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Milap to release new Indian Instruments Sample Pack

Milap to release new Indian Instruments Sample Pack

by Culture Liverpool

Using an extensive archive of recordings from 2013, Milap (the UK’s leading Indian Arts and Culture Company) – in collaboration with The Open University – have created a brand new Sample Pack showcasing a range of traditional Indian instruments to be released on Loopmasters.

A key cornerstone of Milap’s work, Instruments INDIA is a rich and varied musical archive that captures the inspirational sounds and histories of instruments from the entire Indian sub-continent; including how they are played and exploring the types of settings they are usually heard in.

The musical archive is the result of a partnership between Milap and Liverpool Hope University, funded by the Arts and Humanities Research Council back in 2013. Dr Manuella Blackburn worked closely with Milap associated musicians, recording over 5 hours of material from 28 different Indian instruments.

From this unique archive, Milap, the Instruments India team and The Open University have created a brand new Sample Pack showcasing the full spectrum of Indian sounds, to be released via Loopmasters later this month.

The release will coincide with a virtual panel discussion on 31st March 2-4pm (UK time). ‘Selling Cultural Sounds: Indian Music in the Sample Pack Industry’ will feature a round table discussion from industry experts, musicians, producers and academics, including Dr Rajeeb Chakraborty, Conor Bailey, Hussein Boon, Dr Haekyung Um and Girishh Gopalakrishnan – plus more to be announced soon!

Click here to register for the event.

Whether it’s the evocative and haunting sound of the bansuri flute or the unmistakable drone of the shruti box, and from the percussive beats of the mridangam and tabla to the introspective sarod and inimitable overtones of the sitar… this brand new Sample Pack features a rich plethora of instruments and sounds.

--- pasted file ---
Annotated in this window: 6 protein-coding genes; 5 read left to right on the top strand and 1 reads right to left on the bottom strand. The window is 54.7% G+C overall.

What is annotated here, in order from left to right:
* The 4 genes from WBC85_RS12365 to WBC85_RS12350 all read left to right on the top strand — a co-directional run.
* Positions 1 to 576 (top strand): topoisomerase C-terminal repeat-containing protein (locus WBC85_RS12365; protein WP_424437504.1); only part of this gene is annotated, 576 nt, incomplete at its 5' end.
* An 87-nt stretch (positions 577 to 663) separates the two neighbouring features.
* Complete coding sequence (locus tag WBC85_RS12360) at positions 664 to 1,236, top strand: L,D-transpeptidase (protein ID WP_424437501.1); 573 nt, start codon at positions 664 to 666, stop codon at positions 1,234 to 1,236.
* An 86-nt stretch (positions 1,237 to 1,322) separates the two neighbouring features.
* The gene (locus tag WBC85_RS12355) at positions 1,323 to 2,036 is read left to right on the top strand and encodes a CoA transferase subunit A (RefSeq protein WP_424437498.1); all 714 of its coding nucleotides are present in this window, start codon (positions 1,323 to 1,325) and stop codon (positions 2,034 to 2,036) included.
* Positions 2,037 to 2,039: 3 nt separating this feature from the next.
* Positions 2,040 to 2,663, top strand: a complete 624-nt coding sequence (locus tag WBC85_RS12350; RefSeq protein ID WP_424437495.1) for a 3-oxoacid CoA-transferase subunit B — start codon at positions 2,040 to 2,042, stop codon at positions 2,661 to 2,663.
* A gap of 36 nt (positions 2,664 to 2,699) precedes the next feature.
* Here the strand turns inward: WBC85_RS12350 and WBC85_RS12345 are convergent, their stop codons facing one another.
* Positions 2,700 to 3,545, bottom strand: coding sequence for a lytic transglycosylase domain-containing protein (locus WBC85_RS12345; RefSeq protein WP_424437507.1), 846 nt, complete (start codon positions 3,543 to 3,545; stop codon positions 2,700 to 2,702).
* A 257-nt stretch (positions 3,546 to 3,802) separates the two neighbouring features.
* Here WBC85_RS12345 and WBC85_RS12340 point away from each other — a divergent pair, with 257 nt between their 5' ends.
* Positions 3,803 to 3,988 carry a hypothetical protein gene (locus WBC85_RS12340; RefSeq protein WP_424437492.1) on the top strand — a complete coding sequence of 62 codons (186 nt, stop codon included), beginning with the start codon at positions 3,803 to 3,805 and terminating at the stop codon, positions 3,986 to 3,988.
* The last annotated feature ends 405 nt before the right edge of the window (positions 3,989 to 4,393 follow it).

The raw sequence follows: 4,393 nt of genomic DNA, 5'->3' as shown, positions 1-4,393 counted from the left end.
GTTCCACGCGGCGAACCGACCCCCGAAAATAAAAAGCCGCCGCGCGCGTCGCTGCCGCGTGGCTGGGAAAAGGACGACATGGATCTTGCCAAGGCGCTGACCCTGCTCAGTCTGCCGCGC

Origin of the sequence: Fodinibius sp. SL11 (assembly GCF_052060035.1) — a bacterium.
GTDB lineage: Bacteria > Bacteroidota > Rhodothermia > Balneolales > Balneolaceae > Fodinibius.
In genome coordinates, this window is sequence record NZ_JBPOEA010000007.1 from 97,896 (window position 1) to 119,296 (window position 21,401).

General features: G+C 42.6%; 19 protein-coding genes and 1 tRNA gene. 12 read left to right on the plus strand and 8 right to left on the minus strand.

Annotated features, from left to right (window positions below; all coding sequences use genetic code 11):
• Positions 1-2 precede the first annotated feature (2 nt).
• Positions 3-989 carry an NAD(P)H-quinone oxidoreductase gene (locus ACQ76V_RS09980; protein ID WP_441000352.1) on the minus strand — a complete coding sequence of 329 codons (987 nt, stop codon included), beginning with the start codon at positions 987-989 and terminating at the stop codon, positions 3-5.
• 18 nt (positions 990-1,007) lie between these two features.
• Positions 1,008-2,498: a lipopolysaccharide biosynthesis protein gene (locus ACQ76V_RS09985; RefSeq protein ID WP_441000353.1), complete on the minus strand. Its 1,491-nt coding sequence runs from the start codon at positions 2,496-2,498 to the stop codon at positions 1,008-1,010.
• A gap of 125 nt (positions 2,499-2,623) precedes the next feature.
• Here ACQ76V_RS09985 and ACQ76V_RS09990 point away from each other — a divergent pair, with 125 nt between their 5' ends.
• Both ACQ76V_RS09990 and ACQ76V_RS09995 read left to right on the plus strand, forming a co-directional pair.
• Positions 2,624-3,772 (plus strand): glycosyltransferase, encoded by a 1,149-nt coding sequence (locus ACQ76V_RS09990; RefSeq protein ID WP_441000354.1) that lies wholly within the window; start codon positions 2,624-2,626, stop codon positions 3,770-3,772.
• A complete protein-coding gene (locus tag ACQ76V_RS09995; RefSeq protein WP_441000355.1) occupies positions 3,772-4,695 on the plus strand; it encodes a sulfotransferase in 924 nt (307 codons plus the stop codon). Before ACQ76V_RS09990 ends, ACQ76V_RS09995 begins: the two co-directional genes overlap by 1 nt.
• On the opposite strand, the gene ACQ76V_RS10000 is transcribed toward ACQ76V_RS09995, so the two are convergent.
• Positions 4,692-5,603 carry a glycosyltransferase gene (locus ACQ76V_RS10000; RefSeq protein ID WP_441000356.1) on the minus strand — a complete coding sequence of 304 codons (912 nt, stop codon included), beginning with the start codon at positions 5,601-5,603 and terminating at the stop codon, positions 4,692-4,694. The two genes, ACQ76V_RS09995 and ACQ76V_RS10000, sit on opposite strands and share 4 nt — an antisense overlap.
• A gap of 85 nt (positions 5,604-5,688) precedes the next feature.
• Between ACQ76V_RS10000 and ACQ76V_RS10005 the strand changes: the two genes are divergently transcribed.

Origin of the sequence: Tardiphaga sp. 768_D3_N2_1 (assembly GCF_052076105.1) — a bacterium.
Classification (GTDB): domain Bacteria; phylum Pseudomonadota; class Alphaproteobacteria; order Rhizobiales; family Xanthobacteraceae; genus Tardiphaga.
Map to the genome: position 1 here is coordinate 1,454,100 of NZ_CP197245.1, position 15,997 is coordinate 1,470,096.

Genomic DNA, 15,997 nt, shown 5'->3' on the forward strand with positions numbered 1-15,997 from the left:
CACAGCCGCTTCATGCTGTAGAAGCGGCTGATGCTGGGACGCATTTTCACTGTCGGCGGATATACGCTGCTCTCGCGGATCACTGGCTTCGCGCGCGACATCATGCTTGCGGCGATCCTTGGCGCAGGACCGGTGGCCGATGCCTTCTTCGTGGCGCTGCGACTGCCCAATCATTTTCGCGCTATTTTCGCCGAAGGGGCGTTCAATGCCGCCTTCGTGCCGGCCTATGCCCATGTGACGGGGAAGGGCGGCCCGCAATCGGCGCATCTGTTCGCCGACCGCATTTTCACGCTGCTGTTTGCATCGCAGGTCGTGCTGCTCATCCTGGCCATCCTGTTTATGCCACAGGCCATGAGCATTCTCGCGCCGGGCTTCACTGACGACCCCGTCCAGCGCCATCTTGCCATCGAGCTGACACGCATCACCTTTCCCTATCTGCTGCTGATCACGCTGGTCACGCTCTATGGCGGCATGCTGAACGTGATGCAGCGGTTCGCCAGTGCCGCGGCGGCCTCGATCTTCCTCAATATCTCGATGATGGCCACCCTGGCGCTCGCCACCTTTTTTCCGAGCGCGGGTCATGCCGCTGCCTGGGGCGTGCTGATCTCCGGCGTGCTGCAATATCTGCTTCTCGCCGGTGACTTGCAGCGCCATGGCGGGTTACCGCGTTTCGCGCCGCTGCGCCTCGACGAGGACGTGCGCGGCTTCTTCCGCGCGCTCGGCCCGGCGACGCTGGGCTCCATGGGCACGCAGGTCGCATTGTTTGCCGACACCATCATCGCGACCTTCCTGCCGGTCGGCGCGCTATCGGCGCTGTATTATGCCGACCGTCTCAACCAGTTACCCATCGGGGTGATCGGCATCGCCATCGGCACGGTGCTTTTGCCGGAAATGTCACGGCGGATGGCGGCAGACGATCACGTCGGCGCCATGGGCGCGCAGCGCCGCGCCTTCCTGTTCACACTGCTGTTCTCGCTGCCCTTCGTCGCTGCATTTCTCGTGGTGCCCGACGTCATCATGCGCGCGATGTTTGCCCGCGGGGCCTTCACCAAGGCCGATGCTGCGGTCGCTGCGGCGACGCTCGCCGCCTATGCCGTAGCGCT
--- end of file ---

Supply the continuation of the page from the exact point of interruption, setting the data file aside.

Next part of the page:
Milap and The Open University are delighted to announce that the Sample Pack will be distributed by Loopmasters from March 31st 2022, giving creatives within the worldwide music community the opportunity to acquire for themselves Milap’s incredible sonic archive.

Discussing the three most important outcomes of the project, Milap’s CEO & Artistic Director Alok Nayak said,

“First, we’ve created a new set of sample packs of Indian instruments, available to composers and artists around the world. Indian music samples are of mixed quality and often limited. This will bring new sounds onto the market and pave the way for more in the future.

Second, these sample packs are showcasing and representing the artists who provided them fairly, addressing the lack of understanding and equality afforded to artists from outside western music genres. It’s crucial that all across the music industry inequalities are addressed and prejudices rebalanced.

Finally, the project represents the really significant ongoing partnership we have enjoyed since 2013 with Dr Manuella Blackburn, now of The Open University. I’ve really valued the collaboration with her, and it is a fantastic example of fair and open cooperation which is mutually beneficial.

I’m really excited that we are sharing the music of some brilliant composers who have created these sample packs, and we’re going to write and talk about this more in the future, and share ideas on where the project will go next after 2022.”

Musicians who appeared in the archive contributed to curating the samples from the existing sound recordings. This process of engaging in dialogue with musicians (Dr Rajeeb Chakraborty and Kousic Sen) revealed important considerations, including formatting conventions and the application of subtle effects to ‘touch up’ sound materials so they are ready for producers to use in their creations.

Speaking about the project, Dr Manuella Blackburn said,

“It’s great to be able to offer this sample pack of Indian musical instrument sounds to music production communities worldwide. What is special about this opportunity is that it is specifically aimed at young composers, artists, and producers. Hearing the range of responses and interpretations of Indian instrument samples has been a pleasure and it has clearly captivated the imaginations of these submitting artists who are starting out in their creative journeys.”

The virtual panel discussion will be taking place on Thursday, March 31st at 2-4pm (UK time).

Click here to register for the event

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